Noticing the notice - meish dot org: life, unfolding

“In most digital workplaces, there’s an unwritten understanding that when someone has headphones on, they’re not to be disturbed.”

I never knew that, having worked in offices where people wear headphones, and having worn headphones while working in offices. Offices are social places, and I assume that if people are in the office, they’re ready to talk to other people if necessary.

I’ve often worn headphones when an office is quiet and boring, or when there’s lots of distracting noise. In neither case do I expect people to avoid bothering me if they need something. I know it might put some people off, but it’s usually the case, happily, that people will wave to attract my attention, and then we can talk. Similarly, if I need to talk to someone and they’re wearing headphones, I’ll try and discretely attract their attention — they might wave a kind of “hang on” or “two minutes” signal, which is fine — but I would be surprised if they were really angry. I’d wonder why they were in the office if they didn’t want to talk to anyone, ever.

So I can see an explicit sign (or something more) would be completely necessary. Was your previous sign, including the phrase “please don’t disturb”, more effective than your natty pink one? Because, I must admit, seeing it from another person’s point of view, the pink one wouldn’t entirely warn me off from trying to talk to you. It’s nicely nicely discreet and polite and charming but I think a successful sign would need to do two things:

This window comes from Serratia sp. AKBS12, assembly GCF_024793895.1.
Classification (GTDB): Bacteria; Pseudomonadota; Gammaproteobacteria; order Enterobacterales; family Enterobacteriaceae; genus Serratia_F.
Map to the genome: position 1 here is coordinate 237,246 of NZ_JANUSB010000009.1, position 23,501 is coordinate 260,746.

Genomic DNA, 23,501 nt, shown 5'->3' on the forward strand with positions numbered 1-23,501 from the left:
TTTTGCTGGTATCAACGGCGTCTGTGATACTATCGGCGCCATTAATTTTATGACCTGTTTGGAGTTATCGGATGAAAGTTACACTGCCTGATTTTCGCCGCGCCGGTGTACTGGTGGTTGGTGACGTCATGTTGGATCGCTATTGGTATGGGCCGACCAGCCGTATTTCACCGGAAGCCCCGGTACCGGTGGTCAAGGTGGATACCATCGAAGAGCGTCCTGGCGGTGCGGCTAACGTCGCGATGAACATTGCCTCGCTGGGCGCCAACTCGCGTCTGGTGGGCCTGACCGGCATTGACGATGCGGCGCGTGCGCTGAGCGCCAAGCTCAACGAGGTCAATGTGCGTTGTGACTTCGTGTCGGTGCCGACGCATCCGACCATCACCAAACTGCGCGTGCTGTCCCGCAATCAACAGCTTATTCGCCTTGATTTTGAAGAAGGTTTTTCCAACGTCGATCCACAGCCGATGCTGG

First, it should be completely explicit. “meg is trying to concentrate” is lovely, but from the point of view of someone approaching you, who needs to ask you something, that vagueness isn’t going to trump their need in their mind (even if to you their need seems trivial). Be more obvious about your desire to really, REALLY not have anyone talk to you right now.

Second, you should let people know when they *can* disturb you. In a sociable environment it’s going to look pretty rude and grumpy to just say “I don’t want to talk to you.” And someone who wants to ask you something is going to be frustrated if they can’t do so and have no idea when you’ll accept their presence. So something that gives the times when you’re not contactable, or that suggests they email you, or that says to come back at 3pm (or whenever) when you’ll happily chat, would help.

I’m sure there’ll be some muppets who disturb you no matter what signs, soundproofing, headgear other offices or firearms you employ, but not relying on headphones, and making the sign clearer might help.

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26 Jul 2010 at Twitter

  • 3:34pm: @denisewilton The card would be so big people could re-print everything on that too. In case you miss it on Twitter, Tumblr, Facebook, etc.
  • 3:28pm: @denisewilton And people would be able to fit all their URLs, handles, IDs, addresses, nicknames, etc on it. Perfect!
  • 3:22pm: @denisewilton Have you just made a business card 70 kilometres wide?
  • 7:32am: Foursquare are upgrading their servers. NOBODY MOVE!